I recently made a late night trip to Tate Modern. My list of things to see was probably half a mile long. The whole museum has been completely re-hung and one probably needs a week to explore it all fully. The display, which impressed me most however, is the current retrospective of late Indian artist Bhupen Khakhar.
The show is aptly titled ‘You Can’t Please all’, and this exhibition has received mixed reviews, however I thought it was fantastic. I hate the to use the word ‘exotic’ to describe non-EuroAmerican art, but that is the only way I can truly describe the vibrant, lux colours spread luminously across the artist’s canvases. Khakhar is a master colourist, using the most striking shades of blues and greens that I think I have ever seen in paint. Born in 1934 in Bombay, the artist started off as an accountant, painting on the side and didn’t give up accountancy until well into his 50’s.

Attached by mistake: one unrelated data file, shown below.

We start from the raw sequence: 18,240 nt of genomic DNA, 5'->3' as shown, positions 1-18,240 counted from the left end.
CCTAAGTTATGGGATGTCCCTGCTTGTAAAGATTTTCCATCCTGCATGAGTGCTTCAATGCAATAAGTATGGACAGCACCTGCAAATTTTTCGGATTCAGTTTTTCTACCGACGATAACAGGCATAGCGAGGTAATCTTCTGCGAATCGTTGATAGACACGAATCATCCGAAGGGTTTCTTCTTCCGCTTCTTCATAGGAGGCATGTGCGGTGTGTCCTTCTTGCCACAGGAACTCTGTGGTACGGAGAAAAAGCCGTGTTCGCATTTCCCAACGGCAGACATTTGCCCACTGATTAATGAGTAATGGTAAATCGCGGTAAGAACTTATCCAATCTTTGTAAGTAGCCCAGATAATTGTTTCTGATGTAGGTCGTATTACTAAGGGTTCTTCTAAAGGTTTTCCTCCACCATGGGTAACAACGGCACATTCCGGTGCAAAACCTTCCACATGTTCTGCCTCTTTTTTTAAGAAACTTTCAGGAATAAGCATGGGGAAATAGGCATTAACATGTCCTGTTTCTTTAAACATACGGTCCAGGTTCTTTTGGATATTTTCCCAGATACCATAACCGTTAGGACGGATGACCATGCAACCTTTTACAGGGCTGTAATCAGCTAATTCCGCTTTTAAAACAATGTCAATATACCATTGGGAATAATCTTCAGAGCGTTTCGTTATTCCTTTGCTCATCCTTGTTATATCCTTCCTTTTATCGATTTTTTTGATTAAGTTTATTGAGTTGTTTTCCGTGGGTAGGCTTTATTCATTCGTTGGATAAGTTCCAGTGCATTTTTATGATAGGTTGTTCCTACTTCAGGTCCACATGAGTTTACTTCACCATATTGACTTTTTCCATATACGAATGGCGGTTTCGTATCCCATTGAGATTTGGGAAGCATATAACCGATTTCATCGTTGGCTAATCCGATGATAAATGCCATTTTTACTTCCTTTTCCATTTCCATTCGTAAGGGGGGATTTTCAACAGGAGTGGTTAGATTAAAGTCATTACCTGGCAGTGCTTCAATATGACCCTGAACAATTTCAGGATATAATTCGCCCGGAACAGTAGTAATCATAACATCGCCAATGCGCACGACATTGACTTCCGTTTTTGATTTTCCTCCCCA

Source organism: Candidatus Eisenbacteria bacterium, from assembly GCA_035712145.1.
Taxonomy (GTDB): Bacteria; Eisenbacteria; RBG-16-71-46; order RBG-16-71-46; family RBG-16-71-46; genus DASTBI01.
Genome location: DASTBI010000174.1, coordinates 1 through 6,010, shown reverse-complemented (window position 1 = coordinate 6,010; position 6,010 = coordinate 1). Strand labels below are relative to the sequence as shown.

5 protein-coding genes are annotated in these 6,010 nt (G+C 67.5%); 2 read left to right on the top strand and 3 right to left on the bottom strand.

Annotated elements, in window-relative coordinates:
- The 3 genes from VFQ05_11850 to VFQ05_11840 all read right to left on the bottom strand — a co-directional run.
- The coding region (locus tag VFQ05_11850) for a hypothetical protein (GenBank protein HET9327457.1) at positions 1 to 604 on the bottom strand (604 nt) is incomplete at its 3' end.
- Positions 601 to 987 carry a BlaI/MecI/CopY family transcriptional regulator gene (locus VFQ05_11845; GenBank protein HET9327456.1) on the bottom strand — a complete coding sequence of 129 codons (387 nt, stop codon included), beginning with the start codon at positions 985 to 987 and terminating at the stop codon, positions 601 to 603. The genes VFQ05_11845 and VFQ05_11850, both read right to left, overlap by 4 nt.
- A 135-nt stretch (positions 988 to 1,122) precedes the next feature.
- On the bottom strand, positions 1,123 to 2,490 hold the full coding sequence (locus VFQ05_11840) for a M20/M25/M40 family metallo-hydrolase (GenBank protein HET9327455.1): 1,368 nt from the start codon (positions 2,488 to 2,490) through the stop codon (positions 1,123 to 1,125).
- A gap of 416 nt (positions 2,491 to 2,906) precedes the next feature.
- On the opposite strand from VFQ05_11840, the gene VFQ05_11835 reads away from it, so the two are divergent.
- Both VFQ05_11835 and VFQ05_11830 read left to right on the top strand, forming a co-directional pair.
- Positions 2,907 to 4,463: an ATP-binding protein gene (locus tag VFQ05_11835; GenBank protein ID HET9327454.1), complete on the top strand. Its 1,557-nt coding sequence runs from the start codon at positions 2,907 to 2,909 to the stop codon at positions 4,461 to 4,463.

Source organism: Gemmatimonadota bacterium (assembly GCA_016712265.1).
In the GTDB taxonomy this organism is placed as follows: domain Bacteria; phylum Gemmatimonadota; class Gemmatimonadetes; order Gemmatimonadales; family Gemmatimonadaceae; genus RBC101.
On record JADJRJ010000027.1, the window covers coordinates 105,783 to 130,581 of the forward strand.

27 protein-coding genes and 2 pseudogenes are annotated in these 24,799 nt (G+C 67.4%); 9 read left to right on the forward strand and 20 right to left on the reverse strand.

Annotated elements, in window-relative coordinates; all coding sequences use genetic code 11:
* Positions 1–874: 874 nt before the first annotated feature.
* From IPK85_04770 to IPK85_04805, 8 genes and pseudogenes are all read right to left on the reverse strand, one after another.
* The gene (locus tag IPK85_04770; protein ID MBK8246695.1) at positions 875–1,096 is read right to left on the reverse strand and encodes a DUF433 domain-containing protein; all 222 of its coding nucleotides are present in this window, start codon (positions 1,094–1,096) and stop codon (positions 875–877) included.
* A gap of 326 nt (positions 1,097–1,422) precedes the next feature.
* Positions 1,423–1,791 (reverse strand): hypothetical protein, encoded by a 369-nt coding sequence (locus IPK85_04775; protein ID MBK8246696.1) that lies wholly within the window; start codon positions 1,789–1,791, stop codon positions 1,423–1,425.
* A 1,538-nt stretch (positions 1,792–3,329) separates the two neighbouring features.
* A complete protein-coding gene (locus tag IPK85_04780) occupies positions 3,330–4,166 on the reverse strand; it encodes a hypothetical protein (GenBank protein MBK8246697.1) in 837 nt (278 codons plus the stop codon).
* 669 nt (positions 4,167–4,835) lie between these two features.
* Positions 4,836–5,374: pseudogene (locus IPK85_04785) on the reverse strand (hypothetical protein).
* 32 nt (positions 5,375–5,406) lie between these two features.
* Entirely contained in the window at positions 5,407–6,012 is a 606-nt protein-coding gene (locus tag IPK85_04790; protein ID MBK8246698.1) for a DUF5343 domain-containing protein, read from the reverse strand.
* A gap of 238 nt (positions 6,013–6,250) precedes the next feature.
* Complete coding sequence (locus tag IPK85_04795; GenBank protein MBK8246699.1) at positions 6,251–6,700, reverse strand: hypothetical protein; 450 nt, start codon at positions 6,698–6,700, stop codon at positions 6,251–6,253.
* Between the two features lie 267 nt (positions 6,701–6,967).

Khakhar’s work is predominantly figurative and narrative. The artist tells stories with his work, exploring class, politics and sexuality. We are shown weddings, domestic scenes and nature. Included in some of the wall-text are clippings of the artist’s writings, which are extremely witty and add to the viewing experience of his paintings.
Khakhar’s homosexuality is prevalent throughout his oeuvre, with some quite explicit scenes of same-sex encounters on display throughout the last galleries. Of these, the most memorable is an image of two winged angel like men in an amorous encounter, caressing each other against a hot pink backdrop.
The show is extremely emotional and at times heart-wrenchingly sad. The final galleries give an honest look at Khakhar’s battle with cancer. In this room the previously bright colours begin to fade and the backdrops turn black and brown. Khakhar’s figures are shown with sunken eyes, holding guns with deteriorating internal organs. These images are shocking, powerful and incredibly brave.
This show will give you something you won’t expect, something you haven’t seen before. It may not be to your taste, however, it is an intriguing look into the work of an artist not often written about in the UK, and, even if you aren’t moved by it, as Khakhar rightly says you can’t please all.
Bhupen Khakhar: You Can’t Please All is on display at Tate Modern until 6 November